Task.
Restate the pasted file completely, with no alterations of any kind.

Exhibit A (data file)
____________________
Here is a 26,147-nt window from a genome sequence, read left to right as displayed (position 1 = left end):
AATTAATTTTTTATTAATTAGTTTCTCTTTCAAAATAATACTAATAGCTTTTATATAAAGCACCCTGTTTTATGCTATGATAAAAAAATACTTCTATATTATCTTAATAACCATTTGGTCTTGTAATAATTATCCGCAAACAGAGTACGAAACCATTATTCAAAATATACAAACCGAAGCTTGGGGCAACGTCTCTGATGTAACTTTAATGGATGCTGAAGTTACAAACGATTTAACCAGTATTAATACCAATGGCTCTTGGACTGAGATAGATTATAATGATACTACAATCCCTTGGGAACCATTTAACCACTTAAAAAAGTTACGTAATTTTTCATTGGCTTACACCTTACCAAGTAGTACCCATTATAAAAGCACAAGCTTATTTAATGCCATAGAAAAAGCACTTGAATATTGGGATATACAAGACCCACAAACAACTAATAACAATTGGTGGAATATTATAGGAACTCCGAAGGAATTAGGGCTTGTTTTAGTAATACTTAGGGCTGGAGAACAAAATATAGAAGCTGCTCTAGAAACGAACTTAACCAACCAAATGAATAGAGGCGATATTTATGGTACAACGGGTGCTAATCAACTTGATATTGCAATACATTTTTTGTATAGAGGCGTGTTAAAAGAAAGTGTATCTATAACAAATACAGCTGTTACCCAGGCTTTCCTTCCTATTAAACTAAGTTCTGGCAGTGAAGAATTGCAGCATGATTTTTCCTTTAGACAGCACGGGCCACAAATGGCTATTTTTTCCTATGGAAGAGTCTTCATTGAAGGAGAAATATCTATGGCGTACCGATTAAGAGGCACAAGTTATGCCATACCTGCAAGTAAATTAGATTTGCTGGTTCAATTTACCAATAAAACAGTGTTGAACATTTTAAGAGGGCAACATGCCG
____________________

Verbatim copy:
Here is a 26,147-nt window from a genome sequence, read left to right as displayed (position 1 = left end):
AATTAATTTTTTATTAATTAGTTTCTCTTTCAAAATAATACTAATAGCTTTTATATAAAGCACCCTGTTTTATGCTATGATAAAAAAATACTTCTATATTATCTTAATAACCATTTGGTCTTGTAATAATTATCCGCAAACAGAGTACGAAACCATTATTCAAAATATACAAACCGAAGCTTGGGGCAACGTCTCTGATGTAACTTTAATGGATGCTGAAGTTACAAACGATTTAACCAGTATTAATACCAATGGCTCTTGGACTGAGATAGATTATAATGATACTACAATCCCTTGGGAACCATTTAACCACTTAAAAAAGTTACGTAATTTTTCATTGGCTTACACCTTACCAAGTAGTACCCATTATAAAAGCACAAGCTTATTTAATGCCATAGAAAAAGCACTTGAATATTGGGATATACAAGACCCACAAACAACTAATAACAATTGGTGGAATATTATAGGAACTCCGAAGGAATTAGGGCTTGTTTTAGTAATACTTAGGGCTGGAGAACAAAATATAGAAGCTGCTCTAGAAACGAACTTAACCAACCAAATGAATAGAGGCGATATTTATGGTACAACGGGTGCTAATCAACTTGATATTGCAATACATTTTTTGTATAGAGGCGTGTTAAAAGAAAGTGTATCTATAACAAATACAGCTGTTACCCAGGCTTTCCTTCCTATTAAACTAAGTTCTGGCAGTGAAGAATTGCAGCATGATTTTTCCTTTAGACAGCACGGGCCACAAATGGCTATTTTTTCCTATGGAAGAGTCTTCATTGAAGGAGAAATATCTATGGCGTACCGATTAAGAGGCACAAGTTATGCCATACCTGCAAGTAAATTAGATTTGCTGGTTCAATTTACCAATAAAACAGTGTTGAACATTTTAAGAGGGCAACATGCCG